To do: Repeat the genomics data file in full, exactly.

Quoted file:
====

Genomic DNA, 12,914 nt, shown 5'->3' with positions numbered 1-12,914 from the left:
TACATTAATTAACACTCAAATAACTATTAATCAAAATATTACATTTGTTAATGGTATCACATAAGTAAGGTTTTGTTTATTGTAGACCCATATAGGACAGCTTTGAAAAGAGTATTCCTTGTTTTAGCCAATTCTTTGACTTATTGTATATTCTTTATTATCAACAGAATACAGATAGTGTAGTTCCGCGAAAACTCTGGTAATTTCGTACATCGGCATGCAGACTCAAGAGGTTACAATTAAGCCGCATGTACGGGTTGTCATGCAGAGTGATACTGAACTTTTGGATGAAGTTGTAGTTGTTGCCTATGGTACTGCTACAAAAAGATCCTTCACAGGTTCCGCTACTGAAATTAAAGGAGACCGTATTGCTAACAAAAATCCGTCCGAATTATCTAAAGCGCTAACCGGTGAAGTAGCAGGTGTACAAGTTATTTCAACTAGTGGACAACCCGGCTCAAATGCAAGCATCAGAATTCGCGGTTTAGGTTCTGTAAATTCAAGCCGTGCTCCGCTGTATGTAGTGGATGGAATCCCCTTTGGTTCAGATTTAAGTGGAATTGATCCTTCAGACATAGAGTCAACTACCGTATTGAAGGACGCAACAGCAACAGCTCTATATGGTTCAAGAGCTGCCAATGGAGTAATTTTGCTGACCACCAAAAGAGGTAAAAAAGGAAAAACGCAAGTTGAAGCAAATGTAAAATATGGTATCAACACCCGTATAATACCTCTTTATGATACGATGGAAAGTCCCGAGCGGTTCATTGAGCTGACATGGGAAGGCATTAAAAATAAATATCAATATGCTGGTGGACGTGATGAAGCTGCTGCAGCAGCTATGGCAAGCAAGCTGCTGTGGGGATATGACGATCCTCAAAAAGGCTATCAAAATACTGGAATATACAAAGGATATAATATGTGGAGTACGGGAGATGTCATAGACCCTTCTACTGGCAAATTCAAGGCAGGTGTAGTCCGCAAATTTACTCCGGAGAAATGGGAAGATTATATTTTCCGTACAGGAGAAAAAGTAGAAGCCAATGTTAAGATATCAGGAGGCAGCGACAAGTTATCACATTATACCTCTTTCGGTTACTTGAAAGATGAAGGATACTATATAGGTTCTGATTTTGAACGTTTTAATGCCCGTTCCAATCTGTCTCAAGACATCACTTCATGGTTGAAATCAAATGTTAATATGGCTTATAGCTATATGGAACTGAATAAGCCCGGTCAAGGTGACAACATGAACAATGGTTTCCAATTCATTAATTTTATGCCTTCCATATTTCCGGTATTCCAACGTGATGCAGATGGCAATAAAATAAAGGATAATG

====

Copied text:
Genomic DNA, 12,914 nt, shown 5'->3' with positions numbered 1-12,914 from the left:
TACATTAATTAACACTCAAATAACTATTAATCAAAATATTACATTTGTTAATGGTATCACATAAGTAAGGTTTTGTTTATTGTAGACCCATATAGGACAGCTTTGAAAAGAGTATTCCTTGTTTTAGCCAATTCTTTGACTTATTGTATATTCTTTATTATCAACAGAATACAGATAGTGTAGTTCCGCGAAAACTCTGGTAATTTCGTACATCGGCATGCAGACTCAAGAGGTTACAATTAAGCCGCATGTACGGGTTGTCATGCAGAGTGATACTGAACTTTTGGATGAAGTTGTAGTTGTTGCCTATGGTACTGCTACAAAAAGATCCTTCACAGGTTCCGCTACTGAAATTAAAGGAGACCGTATTGCTAACAAAAATCCGTCCGAATTATCTAAAGCGCTAACCGGTGAAGTAGCAGGTGTACAAGTTATTTCAACTAGTGGACAACCCGGCTCAAATGCAAGCATCAGAATTCGCGGTTTAGGTTCTGTAAATTCAAGCCGTGCTCCGCTGTATGTAGTGGATGGAATCCCCTTTGGTTCAGATTTAAGTGGAATTGATCCTTCAGACATAGAGTCAACTACCGTATTGAAGGACGCAACAGCAACAGCTCTATATGGTTCAAGAGCTGCCAATGGAGTAATTTTGCTGACCACCAAAAGAGGTAAAAAAGGAAAAACGCAAGTTGAAGCAAATGTAAAATATGGTATCAACACCCGTATAATACCTCTTTATGATACGATGGAAAGTCCCGAGCGGTTCATTGAGCTGACATGGGAAGGCATTAAAAATAAATATCAATATGCTGGTGGACGTGATGAAGCTGCTGCAGCAGCTATGGCAAGCAAGCTGCTGTGGGGATATGACGATCCTCAAAAAGGCTATCAAAATACTGGAATATACAAAGGATATAATATGTGGAGTACGGGAGATGTCATAGACCCTTCTACTGGCAAATTCAAGGCAGGTGTAGTCCGCAAATTTACTCCGGAGAAATGGGAAGATTATATTTTCCGTACAGGAGAAAAAGTAGAAGCCAATGTTAAGATATCAGGAGGCAGCGACAAGTTATCACATTATACCTCTTTCGGTTACTTGAAAGATGAAGGATACTATATAGGTTCTGATTTTGAACGTTTTAATGCCCGTTCCAATCTGTCTCAAGACATCACTTCATGGTTGAAATCAAATGTTAATATGGCTTATAGCTATATGGAACTGAATAAGCCCGGTCAAGGTGACAACATGAACAATGGTTTCCAATTCATTAATTTTATGCCTTCCATATTTCCGGTATTCCAACGTGATGCAGATGGCAATAAAATAAAGGATAATG